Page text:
Earlier today, the Earth was at the point in its elliptical orbit closest to the Sun – the perihelion.

The featured image is the Sun at around the time of today’s perihelion as viewed by NASA’s Solar Dynamics Observatory.

The Earth’s orbit is only very slightly elliptical. Its semi-major axis (half the long axis of the ellipse) is 149.6 million kilometres, but as its eccentricity is only 0.01671123, the semi-minor axis is only about 21,000 km smaller. It’s very hard to spot that this is an ellipse rather than a perfect circle.

The Sun lies at one focus of this elliptical orbit, offset 2.5 million kilometres from the centre*. So, on one side of its orbit (at perihelion), the Earth is 5 million kilometres closer to the Sun than on the opposite side (aphelion).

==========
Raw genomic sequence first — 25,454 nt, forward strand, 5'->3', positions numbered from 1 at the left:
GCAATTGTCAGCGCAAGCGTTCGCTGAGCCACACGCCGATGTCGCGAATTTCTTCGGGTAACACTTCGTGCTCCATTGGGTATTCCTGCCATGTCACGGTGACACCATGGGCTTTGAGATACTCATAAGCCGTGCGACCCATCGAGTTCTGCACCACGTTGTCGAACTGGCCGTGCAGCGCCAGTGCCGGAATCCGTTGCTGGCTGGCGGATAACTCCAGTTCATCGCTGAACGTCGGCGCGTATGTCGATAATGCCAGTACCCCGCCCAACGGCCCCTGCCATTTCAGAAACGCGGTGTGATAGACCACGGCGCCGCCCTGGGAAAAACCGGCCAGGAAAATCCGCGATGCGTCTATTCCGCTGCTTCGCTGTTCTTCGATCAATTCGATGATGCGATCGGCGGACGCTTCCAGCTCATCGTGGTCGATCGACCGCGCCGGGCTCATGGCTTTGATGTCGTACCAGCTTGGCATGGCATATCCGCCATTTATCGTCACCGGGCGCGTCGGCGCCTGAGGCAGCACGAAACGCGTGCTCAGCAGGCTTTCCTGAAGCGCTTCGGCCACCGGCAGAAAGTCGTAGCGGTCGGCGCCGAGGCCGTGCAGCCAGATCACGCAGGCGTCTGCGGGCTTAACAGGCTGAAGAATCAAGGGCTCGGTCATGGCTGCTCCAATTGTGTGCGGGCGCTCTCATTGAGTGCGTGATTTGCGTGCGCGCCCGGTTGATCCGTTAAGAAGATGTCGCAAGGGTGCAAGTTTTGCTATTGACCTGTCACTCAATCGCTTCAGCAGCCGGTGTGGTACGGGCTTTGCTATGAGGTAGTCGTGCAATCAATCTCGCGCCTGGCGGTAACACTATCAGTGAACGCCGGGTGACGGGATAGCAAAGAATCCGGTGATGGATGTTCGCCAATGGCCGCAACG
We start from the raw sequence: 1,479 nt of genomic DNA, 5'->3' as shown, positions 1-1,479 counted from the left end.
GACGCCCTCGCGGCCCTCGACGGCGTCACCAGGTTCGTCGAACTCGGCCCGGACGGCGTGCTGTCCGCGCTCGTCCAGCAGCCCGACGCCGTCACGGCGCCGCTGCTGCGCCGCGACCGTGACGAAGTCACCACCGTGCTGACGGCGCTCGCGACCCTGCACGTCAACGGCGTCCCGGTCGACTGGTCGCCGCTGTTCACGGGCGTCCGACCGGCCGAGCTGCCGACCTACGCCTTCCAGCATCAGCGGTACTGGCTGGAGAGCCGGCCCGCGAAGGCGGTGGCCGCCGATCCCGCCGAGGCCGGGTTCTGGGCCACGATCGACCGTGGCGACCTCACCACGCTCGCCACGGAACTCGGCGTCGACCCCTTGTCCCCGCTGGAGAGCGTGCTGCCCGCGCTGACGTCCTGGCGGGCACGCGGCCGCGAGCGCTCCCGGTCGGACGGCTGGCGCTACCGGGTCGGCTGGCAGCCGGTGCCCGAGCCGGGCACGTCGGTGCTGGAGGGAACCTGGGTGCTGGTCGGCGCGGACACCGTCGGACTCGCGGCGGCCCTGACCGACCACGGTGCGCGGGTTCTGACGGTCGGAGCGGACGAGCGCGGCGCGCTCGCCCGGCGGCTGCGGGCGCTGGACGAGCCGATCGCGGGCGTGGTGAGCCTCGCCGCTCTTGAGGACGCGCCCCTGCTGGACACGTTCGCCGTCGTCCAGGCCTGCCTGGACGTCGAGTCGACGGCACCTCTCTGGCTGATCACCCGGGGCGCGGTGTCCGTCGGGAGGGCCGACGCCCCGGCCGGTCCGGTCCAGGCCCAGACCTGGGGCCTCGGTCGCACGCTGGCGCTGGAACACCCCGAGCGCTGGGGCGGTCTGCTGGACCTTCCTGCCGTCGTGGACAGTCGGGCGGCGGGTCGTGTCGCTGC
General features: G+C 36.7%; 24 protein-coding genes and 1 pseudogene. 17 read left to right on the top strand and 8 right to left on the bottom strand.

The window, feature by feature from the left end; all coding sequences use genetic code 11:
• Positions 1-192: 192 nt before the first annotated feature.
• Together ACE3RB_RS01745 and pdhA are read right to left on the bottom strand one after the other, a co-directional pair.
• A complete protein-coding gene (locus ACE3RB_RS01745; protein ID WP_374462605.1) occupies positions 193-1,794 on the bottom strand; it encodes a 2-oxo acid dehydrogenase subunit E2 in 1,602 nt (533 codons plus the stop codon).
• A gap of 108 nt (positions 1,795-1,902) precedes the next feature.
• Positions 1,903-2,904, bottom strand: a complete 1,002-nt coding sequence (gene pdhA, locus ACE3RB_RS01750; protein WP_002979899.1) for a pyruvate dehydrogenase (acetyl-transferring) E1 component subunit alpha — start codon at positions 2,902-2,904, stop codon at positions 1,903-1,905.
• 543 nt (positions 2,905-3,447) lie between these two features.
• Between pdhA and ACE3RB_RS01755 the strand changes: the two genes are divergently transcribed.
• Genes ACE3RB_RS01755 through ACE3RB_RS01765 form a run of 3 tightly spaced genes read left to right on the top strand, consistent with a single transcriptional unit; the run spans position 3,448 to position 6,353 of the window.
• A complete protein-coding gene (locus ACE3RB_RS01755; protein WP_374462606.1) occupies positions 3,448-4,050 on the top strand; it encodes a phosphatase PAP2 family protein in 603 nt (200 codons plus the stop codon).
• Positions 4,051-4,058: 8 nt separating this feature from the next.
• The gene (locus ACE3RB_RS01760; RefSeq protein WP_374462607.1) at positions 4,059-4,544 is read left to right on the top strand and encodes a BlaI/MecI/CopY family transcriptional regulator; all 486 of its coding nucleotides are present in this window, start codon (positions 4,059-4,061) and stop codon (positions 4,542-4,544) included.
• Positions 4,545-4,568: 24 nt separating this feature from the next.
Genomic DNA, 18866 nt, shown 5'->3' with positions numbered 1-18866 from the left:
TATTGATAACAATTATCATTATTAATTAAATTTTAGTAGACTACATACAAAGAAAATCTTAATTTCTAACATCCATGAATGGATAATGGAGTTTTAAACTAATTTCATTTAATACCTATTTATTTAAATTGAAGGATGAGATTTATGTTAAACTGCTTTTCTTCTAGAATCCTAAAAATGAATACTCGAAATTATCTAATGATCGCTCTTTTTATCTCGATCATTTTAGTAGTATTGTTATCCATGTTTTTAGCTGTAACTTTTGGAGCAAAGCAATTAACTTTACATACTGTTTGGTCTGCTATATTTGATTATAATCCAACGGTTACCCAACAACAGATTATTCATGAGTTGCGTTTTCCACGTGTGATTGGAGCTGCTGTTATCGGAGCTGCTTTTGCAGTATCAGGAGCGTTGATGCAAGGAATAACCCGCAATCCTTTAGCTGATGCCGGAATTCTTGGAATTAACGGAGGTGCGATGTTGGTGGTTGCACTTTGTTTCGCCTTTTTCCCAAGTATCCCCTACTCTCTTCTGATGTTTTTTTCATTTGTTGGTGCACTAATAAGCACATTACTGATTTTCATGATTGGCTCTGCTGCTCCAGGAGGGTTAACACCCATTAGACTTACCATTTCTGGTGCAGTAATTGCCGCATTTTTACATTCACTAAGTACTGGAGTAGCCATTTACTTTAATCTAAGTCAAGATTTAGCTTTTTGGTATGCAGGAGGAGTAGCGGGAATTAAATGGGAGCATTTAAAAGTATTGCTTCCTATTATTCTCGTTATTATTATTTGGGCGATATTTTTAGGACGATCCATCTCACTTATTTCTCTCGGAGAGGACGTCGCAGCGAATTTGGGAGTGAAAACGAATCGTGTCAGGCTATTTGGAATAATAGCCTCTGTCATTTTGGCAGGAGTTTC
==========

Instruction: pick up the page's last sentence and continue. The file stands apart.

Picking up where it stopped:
I thought I’d try illustrating this with a properly scaled drawing.

EarthOrbitYou can find perihelion and aphelion dates and details on the USNO website.

* The separation of focus and centre is given by the product of the eccentricity and the semi-major axis.

4 responses to “Perihelion”

    • The effect is fairly small, albeit not negligible. The amount of energy reaching the Earth from the Sun goes as the inverse square of distance. So there is (1/147)^2 / (1/152)^2 = (152/147)^2 = 1.069 more energy intercepted by the Earth at perihelion than at aphelion i.e. about 7% more.

      • why are planetary orbits elliptical, and are all orbiting bodies orbits elliptic; i.e. stars around black holes, moons around planets?

        • Hi, the central 1/r^2 nature of gravitational force leads to an orbit which is a conic section (circle, ellipse, parabola, hyperbola)

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